Wall Street is well and truly shitting itself over the products of Securities and Exchange Commission Chairman Gary Gensler’s wildly overactive regulatory imagination: Some 49 proposed additions to the rulebook, from retail trading apps to SPACs to disclosure requirements to payment for order flow and beyond. In fact, it might just be enough to distract its attention from Gensler’s top muscle and his own plans to soil pants.
“When it comes to accountability, few things rival the magnitude of wrongdoers admitting that they broke the law,” [SEC Enforcement Director Gurbir] Grewal said at an annual SEC conference sponsored by the Practising Law Institute. “Admissions, given their attention-getting nature, also serve as a clarion call to other market participants to stamp out and self-report the misconduct, to the extent it’s occurring in their firm,” he said….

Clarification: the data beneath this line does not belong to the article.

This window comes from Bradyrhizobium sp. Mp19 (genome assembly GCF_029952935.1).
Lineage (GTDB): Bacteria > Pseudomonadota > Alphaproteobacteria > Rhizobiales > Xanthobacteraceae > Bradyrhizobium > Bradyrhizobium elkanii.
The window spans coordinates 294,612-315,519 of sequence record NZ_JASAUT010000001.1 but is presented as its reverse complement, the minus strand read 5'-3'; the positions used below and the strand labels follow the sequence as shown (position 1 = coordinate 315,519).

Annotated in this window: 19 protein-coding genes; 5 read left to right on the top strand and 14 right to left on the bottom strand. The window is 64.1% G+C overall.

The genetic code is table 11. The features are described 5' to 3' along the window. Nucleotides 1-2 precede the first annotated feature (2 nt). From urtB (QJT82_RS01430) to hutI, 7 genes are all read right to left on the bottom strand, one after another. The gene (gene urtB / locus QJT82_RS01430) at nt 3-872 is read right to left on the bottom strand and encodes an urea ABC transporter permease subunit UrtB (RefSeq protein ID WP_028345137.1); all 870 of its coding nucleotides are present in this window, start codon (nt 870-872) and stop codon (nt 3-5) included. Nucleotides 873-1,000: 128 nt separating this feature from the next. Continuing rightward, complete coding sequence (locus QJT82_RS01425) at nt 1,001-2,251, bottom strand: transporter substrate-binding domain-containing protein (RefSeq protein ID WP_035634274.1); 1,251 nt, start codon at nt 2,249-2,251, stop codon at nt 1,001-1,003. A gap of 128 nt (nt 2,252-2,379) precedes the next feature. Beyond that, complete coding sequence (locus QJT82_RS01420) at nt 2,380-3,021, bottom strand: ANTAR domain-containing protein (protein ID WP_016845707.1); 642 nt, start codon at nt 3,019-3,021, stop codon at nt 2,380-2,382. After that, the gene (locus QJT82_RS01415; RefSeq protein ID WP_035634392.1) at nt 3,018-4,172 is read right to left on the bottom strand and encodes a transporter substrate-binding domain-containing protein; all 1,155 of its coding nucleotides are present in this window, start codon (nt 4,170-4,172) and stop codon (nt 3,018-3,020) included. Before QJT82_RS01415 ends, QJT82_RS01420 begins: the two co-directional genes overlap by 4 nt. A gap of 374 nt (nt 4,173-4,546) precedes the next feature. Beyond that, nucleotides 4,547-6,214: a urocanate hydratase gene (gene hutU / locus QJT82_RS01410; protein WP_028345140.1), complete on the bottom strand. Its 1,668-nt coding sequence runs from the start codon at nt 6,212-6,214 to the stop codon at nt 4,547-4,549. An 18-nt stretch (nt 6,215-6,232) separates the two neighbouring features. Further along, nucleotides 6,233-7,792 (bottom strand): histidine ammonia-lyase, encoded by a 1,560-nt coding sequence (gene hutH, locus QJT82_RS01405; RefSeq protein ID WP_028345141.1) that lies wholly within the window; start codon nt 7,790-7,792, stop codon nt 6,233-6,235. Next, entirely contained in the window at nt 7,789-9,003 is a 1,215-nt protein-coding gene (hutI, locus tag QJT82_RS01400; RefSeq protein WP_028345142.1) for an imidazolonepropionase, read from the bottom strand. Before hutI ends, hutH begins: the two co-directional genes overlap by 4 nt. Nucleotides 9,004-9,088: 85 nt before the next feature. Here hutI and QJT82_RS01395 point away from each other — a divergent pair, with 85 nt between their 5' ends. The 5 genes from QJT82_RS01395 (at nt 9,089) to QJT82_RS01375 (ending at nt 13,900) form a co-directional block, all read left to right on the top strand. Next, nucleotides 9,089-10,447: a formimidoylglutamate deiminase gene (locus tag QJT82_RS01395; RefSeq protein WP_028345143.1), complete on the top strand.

Sanjay Wadhwa, the enforcement division’s deputy director, said at Wednesday’s conference that regulators would seek admissions “in cases involving egregious misconduct” and where a large number of investors were harmed or where defendants obstructed the SEC’s investigation.
Mr. Grewal said his division, which has a nearly $600 million budget and over 1,300 employees, also plans to closely scrutinize when it should seek to bar individual defendants from future service as officers or directors of public companies. That prohibition is one of the most serious punishments a court can mete out to people accused of violating investor-protection laws.
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